As the league starts to gauge interest from teams, they’re also gaining it from younger football players, as is evident by the newly-formed “NFL Academy.”
The program, introduced in London in May 2019 and off-and-running as of September, is “creating the future British stars of the NFL,” giving student-athletes the chance to continue their education while they train on the field and learn life lessons for when they’re off of it.
“They’re starting [the NFL Academy], and these kids can’t wait to sign up and play,” Bell said. “It’s amazing. Now, especially with video games, the same things happen with the premiership as far as in the States because all these kids are playing with these guys on video games, so they know all the stars. Juju Smith-Schuster came out here, Odell Beckham Jr. came out here, these kids went crazy. They completely lost their minds.”
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But, logistically, could those stars or any full team handle playing eight games in London and eight games in the United States, with varying lengths of time for road trips and longer stretches of time between home games? The league seems to think so, with the potential there to increase the amount of games played in London over the next few years as they continue to look at field conditions after consecutive weeks of play.
“We have tested and continue to test all the variables,” Waller told ESPN last year. “This year , playing three games [on successive Sundays] at Wembley has tested the field, tested the ability to sell out on consecutive weekends, which is how we’d have to schedule any franchise based here. I think we’re in good shape.”
Is the desire there? You bet it is. Can the stadium hold up with the increased amount of games? It appears so, and the league will find out more as the 2019 season continues. Will the rest of the teams in the league be okay with the move? It’s no different than going to London once a year like some teams are anyway, and most teams wouldn’t have to go more than once every few years with the current schedule formula.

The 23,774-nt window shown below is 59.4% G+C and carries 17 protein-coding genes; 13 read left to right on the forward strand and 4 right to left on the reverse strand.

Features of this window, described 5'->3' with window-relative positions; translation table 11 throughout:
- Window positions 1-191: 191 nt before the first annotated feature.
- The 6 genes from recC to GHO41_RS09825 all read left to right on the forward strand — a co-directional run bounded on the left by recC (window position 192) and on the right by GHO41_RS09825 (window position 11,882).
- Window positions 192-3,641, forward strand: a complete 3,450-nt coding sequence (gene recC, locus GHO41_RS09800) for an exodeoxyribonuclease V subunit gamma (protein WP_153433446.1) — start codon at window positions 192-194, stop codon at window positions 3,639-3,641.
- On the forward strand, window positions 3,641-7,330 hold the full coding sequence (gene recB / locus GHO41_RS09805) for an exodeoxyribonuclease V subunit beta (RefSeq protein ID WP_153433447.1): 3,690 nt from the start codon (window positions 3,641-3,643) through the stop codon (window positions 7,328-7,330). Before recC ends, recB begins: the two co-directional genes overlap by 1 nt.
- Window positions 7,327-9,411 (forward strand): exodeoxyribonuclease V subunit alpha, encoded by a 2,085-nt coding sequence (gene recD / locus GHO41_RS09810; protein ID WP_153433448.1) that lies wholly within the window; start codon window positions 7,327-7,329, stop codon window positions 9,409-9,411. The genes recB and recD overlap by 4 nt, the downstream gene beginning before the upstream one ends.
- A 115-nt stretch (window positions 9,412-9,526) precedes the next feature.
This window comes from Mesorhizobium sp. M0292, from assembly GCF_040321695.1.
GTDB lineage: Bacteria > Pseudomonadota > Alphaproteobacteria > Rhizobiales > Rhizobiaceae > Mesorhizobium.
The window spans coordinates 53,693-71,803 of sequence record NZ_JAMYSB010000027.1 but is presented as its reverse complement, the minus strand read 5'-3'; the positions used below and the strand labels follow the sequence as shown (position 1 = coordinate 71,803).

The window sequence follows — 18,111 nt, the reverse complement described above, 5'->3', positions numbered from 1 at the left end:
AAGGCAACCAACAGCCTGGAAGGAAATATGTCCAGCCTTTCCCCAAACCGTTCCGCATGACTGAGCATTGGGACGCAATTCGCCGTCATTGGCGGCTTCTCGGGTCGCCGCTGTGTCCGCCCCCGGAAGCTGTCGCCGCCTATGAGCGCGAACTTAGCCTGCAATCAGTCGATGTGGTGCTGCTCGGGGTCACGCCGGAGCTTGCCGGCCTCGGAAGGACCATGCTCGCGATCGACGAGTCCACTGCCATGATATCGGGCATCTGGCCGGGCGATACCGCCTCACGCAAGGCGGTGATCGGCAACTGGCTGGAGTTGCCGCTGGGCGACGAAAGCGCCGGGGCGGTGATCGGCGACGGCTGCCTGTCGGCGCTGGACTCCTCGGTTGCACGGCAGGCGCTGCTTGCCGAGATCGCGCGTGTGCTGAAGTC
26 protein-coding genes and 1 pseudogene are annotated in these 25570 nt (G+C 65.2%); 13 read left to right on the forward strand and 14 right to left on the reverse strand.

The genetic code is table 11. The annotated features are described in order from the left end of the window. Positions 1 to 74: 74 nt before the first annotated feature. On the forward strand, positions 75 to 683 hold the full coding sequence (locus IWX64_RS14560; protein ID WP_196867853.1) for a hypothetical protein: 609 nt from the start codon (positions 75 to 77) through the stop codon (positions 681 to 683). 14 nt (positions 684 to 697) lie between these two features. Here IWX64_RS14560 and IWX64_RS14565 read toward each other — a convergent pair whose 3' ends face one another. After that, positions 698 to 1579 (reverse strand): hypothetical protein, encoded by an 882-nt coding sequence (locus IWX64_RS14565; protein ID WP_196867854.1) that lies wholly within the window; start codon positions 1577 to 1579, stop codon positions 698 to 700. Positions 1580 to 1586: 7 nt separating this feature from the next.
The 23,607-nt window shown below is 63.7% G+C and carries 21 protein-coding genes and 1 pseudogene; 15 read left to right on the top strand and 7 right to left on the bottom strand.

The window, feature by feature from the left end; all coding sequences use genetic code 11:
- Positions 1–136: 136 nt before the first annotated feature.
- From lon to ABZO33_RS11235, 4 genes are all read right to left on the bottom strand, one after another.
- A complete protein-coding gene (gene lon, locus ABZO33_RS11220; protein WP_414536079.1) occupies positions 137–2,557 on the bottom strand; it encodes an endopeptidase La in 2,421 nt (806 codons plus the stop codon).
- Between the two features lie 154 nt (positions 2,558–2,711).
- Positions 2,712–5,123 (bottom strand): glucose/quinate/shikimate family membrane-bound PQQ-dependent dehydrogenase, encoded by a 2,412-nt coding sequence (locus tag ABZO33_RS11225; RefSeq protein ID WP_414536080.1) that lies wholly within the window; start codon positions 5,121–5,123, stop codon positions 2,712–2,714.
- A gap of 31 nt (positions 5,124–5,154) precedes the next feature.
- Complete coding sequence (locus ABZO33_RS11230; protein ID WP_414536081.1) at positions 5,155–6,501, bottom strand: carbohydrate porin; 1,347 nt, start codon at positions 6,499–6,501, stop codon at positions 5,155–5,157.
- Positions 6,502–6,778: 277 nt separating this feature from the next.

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The real test, however, is this: Would players be willing to be based in London, traded to and from the United States, and excited about traveling all over the world if they land on this new team? Or, would the team have to be built up with players from the NFL Academy? Those are the questions that’ll have to be debated before any big moves are determined, but the U.K. provides the most intriguing option as far as foreign teams are concerned.
Canada and Mexico
The U.K. isn’t the only part of the world getting some international love, and no, we’re not talking about the rapper Pitbull. The NFL has also spread games both north and south of its home country, with the Raiders and Packers playing a preseason game in Canada this past August, and Mexico playing host to numerous scheduled games on the NFL season’s slate over the years.
Unfortunately, field conditions have played a major factor in both of the two countries’ struggles to gain any ground as it relates to expansion in the NFL.
The Raiders and Packers famously had to play on an 80-yard field in Week 3 of the 2019 preseason, much to Jon Gruden’s chagrin, as evidenced on “Hard Knocks: Training Camp with the Oakland Raiders.”
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“I’m sure the league office will consider cancelling kickoffs, moving the field to a 90-yard field,” Gruden joked.